Citation: Indian Journal of Urology 2019 35(2):141-146
      PubDate: Mon,1 Apr 2019
      DOI: 10.4103/iju.IJU_270_18
      Issue No: Vol. 35, No. 2 (2019)
       
  • The use of chemotherapeutic agents as prophylaxis for recurrent urinary
           tract infection in healthy nonpregnant women: A network meta-analysis

    • Authors: Sivalingam Nalliah, Joanna Siaw Hui Fong, Alicia Ying Yi Thor, Oon Hooi Lim
      Pages: 147 - 155
      Abstract: Sivalingam Nalliah, Joanna Siaw Hui Fong, Alicia Ying Yi Thor, Oon Hooi Lim
      Indian Journal of Urology 2019 35(2):147-155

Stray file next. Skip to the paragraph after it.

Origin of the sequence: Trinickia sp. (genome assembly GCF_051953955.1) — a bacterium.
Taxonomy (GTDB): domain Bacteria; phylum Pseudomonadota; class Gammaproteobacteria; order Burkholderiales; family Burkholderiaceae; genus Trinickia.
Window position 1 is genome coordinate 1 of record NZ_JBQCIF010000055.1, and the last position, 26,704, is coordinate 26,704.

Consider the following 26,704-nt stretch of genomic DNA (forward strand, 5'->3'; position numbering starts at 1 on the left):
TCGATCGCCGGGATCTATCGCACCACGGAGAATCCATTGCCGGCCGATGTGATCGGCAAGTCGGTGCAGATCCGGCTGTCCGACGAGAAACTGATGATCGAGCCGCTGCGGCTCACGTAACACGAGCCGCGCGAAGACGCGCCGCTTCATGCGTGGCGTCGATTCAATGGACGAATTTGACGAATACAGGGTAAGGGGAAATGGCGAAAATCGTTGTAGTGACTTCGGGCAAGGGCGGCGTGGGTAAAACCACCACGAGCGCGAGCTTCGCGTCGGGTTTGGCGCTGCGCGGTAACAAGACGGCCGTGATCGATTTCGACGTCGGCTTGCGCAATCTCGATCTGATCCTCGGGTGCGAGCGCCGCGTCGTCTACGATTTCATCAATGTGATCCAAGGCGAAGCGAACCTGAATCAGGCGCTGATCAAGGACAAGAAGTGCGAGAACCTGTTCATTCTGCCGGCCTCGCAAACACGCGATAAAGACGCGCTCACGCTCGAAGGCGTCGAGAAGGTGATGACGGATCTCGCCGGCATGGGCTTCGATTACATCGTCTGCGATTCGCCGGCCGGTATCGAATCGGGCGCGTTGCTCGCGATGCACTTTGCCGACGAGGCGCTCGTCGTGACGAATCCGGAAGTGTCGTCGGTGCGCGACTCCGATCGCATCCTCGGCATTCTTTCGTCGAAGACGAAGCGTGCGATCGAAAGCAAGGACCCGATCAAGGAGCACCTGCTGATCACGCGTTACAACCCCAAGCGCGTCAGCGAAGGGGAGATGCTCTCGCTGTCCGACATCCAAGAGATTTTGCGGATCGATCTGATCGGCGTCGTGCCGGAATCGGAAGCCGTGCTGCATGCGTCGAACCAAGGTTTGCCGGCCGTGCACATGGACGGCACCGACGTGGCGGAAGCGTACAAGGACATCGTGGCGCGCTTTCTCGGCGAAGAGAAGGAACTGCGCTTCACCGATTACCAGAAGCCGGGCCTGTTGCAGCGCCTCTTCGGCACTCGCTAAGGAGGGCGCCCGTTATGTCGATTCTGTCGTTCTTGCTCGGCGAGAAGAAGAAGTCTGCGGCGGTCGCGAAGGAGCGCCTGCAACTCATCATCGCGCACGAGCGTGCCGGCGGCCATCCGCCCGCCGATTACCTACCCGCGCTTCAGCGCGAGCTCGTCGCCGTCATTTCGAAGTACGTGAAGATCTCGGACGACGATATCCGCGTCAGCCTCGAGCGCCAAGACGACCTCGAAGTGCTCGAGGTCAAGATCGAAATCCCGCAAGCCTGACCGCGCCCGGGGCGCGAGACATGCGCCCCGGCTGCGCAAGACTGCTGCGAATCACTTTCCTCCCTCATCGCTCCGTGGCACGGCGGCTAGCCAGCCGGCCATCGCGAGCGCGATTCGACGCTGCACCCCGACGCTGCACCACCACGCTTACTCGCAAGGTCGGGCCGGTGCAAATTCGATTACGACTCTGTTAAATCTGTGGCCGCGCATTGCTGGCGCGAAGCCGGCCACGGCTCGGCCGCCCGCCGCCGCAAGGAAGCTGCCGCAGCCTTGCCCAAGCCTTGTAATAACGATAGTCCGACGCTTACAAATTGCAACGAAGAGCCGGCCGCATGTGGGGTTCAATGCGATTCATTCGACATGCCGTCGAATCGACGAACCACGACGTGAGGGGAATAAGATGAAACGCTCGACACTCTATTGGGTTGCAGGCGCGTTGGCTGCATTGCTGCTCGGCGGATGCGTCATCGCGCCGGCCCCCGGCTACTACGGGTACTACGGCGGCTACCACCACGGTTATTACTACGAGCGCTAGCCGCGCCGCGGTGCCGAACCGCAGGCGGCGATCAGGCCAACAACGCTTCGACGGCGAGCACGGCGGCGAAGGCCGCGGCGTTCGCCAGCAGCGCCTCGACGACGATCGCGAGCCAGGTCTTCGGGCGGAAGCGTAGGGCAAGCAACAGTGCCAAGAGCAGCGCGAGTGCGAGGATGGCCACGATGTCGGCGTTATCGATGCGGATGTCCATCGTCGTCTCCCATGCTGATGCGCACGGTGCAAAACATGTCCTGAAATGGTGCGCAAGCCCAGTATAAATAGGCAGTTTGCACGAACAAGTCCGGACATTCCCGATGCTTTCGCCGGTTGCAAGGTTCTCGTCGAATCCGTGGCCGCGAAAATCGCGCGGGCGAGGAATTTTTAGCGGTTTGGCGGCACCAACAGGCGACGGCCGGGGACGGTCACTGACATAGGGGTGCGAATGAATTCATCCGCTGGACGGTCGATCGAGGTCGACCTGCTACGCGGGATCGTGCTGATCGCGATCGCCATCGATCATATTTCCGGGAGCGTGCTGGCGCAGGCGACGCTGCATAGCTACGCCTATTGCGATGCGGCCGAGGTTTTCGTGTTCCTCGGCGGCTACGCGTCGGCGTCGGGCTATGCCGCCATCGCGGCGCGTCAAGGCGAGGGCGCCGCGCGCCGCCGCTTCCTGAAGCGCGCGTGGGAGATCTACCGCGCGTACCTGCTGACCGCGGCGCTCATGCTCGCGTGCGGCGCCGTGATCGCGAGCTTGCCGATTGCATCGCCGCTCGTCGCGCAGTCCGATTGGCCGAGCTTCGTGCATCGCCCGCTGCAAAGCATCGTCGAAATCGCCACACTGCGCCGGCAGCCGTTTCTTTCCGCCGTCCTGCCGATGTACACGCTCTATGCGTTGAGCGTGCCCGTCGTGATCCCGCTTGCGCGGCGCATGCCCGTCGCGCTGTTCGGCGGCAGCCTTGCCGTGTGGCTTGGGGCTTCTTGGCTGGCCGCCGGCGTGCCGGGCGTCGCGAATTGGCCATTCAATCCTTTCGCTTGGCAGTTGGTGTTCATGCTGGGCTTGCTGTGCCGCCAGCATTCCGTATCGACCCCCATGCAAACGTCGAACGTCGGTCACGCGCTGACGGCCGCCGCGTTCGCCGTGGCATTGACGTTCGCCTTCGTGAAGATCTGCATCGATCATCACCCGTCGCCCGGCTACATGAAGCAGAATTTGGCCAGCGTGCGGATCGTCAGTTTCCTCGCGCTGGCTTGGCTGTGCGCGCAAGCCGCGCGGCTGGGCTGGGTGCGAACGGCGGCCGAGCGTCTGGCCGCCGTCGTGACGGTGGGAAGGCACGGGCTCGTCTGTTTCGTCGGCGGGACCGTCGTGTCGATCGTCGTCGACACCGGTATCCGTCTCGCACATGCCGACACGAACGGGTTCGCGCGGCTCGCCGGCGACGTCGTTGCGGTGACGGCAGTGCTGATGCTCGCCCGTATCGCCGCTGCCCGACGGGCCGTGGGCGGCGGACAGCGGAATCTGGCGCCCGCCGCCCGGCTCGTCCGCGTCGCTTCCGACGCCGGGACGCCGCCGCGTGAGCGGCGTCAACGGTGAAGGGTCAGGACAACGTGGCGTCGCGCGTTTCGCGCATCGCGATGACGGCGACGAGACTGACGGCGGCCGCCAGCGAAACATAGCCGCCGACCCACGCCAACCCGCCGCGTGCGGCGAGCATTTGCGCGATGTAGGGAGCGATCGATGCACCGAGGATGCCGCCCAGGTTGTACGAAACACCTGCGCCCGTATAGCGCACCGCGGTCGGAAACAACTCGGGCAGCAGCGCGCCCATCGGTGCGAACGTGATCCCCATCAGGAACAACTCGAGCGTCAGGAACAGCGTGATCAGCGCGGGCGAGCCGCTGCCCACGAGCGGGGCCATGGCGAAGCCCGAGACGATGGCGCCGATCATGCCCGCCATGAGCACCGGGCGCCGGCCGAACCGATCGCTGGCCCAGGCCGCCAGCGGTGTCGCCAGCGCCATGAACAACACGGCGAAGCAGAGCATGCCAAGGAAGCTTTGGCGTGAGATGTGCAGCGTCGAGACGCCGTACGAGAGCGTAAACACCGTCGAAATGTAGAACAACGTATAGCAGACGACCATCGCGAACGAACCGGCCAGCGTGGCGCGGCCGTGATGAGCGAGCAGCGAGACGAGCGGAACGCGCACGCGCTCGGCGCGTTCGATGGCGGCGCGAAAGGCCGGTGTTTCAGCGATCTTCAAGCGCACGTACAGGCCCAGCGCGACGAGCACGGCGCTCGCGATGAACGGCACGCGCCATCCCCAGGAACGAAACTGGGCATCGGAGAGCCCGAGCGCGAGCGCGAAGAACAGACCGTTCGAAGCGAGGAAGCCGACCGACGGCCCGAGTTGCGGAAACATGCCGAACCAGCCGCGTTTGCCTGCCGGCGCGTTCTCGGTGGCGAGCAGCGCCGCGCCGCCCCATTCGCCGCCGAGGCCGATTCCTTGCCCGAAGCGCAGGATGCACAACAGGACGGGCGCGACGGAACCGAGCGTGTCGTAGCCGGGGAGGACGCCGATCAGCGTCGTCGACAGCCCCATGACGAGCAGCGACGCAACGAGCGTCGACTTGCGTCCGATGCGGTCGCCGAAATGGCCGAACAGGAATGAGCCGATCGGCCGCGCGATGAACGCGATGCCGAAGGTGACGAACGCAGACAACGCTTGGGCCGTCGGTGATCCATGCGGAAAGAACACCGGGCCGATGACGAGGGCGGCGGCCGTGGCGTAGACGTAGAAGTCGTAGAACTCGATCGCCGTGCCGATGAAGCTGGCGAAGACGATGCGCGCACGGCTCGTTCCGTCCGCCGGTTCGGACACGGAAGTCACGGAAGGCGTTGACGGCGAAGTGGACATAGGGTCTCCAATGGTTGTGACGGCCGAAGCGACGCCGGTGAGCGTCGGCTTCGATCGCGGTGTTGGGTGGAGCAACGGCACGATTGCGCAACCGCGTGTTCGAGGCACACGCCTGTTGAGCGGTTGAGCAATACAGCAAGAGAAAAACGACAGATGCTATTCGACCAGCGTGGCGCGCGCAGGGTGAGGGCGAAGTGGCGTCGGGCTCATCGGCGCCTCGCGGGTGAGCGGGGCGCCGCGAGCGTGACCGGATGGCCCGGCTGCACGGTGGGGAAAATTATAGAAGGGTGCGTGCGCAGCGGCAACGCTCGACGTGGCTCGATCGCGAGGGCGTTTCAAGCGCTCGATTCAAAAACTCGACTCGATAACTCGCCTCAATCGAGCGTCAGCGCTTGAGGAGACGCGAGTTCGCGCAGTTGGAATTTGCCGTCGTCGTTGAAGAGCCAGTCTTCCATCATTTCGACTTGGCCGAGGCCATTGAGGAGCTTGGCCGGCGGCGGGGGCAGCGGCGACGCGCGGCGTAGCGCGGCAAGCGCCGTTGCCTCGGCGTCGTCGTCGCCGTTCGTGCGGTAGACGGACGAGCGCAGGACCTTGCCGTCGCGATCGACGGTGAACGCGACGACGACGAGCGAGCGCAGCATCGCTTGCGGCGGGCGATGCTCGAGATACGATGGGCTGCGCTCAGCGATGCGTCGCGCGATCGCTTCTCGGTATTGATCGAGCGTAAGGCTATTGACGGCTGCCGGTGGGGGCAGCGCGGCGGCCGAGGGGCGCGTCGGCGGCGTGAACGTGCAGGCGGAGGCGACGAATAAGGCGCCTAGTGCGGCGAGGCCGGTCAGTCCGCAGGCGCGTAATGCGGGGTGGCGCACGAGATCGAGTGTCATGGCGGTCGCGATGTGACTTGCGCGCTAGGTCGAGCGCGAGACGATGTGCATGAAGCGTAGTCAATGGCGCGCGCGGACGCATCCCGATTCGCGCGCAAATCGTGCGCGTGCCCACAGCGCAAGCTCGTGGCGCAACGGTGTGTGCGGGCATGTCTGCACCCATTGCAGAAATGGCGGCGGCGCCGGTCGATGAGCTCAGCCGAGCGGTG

Introduction: The aim of this systematic review is to compare chemotherapeutic agents commonly used in treating recurrent urinary infection in nonpregnant women by their efficacy, tolerability, adverse effects, and cost employing network meta-analysis. Materials and Methods: We used three online databases, i.e., PubMed, ScienceDirect, and Cochrane Central Registry of Clinical Trials. Randomized controlled trials (RCTs) on the use of prophylactic chemotherapeutic agents used in treating nonpregnant women with recurrent urinary tract infections (RUTIs) published between 2002 and 2016 were selected. Only published papers in English were assessed for study quality, and meta-analyses were performed using fixed-effects model with NetMetaXL. Results: Six RCTs fulfilled the criteria. When all three variables, i.e., efficacy, adverse effects and cost were considered, nitrofurantoin 50 mg once daily for 6 months appears to rank high for prophylaxis against RUTI. When efficacy was the only factor, fosfomycin had the highest superiority compared to D-mannose, nitrofurantoin, estriol, trimethoprim–sulfamethoxazole, and cranberry juice, respectively. However, fosfomycin was also ranked highest by adverse events. When cost alone is considered, nitrofurantoin appeared the most cost-effective agent while placed third for efficacy alone. Conclusion: Selecting appropriate chemotherapeutic agents for RUTI will need to factor in effectiveness, adverse effects, and cost. While it is difficult to select an ideal drug, evaluation using network analysis may guide choice of medication for best practice.